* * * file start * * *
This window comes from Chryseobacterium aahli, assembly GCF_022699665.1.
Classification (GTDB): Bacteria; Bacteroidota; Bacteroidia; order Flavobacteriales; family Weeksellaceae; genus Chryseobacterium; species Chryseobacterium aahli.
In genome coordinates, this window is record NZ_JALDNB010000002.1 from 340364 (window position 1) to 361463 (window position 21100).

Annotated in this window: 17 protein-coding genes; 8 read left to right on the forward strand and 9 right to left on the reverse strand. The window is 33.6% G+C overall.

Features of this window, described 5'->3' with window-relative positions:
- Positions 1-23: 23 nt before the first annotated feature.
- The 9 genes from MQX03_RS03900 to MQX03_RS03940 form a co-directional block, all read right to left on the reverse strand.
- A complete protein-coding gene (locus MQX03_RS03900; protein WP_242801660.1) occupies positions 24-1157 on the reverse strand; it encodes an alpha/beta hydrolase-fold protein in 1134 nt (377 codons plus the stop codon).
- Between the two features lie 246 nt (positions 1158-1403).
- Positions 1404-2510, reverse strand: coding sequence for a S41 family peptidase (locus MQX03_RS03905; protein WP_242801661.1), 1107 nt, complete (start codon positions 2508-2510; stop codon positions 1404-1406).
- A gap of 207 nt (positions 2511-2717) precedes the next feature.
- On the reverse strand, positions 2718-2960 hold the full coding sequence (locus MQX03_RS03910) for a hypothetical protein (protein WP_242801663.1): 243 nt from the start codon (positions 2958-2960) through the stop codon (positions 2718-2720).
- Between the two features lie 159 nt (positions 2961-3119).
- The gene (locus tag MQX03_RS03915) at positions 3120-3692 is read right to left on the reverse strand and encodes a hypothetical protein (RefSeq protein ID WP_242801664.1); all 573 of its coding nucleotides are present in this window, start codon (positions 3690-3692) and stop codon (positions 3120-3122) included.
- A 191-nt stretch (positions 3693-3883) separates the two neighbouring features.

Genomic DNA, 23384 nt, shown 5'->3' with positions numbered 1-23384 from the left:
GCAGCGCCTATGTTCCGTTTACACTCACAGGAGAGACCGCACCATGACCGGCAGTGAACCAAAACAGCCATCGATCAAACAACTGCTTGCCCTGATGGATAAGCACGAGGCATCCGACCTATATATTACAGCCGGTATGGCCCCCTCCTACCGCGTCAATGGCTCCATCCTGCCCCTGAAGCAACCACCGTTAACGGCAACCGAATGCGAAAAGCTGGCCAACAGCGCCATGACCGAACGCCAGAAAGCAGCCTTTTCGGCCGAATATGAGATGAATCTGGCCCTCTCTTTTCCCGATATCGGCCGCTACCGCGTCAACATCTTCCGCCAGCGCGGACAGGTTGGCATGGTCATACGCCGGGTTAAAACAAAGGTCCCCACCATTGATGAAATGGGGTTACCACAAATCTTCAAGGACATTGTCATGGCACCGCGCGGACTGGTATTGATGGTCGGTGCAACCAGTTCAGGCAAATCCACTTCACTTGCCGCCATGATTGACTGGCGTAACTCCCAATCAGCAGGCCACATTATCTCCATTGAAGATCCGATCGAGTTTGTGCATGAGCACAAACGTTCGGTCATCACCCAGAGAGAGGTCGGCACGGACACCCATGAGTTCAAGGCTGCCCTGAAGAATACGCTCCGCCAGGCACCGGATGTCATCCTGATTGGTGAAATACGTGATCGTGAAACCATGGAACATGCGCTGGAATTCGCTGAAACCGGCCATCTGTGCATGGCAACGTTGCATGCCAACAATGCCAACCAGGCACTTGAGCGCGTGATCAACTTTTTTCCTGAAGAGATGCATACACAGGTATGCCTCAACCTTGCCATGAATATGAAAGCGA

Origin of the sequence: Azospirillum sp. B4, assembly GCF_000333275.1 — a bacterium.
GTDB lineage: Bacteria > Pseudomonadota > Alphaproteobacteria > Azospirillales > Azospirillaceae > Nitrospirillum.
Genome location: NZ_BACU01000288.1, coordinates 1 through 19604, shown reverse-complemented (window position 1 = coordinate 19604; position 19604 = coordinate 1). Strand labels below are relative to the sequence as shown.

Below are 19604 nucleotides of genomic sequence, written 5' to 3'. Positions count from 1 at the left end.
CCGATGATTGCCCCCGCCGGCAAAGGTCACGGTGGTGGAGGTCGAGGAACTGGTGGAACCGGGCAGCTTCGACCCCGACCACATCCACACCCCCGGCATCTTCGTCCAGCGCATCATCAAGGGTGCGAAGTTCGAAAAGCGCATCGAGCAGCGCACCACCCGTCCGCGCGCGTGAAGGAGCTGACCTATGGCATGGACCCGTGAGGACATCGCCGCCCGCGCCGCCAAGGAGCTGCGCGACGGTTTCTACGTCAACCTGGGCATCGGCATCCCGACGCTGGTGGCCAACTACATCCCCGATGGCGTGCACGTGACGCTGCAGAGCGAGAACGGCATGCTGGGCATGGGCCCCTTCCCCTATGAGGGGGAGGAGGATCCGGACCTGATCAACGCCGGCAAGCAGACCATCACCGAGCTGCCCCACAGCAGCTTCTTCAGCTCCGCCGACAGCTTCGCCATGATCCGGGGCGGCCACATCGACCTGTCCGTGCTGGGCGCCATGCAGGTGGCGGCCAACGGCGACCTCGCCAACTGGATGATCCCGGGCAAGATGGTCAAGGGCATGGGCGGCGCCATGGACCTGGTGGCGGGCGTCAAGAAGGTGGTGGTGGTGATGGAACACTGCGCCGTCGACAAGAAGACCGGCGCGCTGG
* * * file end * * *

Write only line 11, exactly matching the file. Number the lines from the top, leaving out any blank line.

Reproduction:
- A gap of 207 nt (positions 2511-2717) precedes the next feature.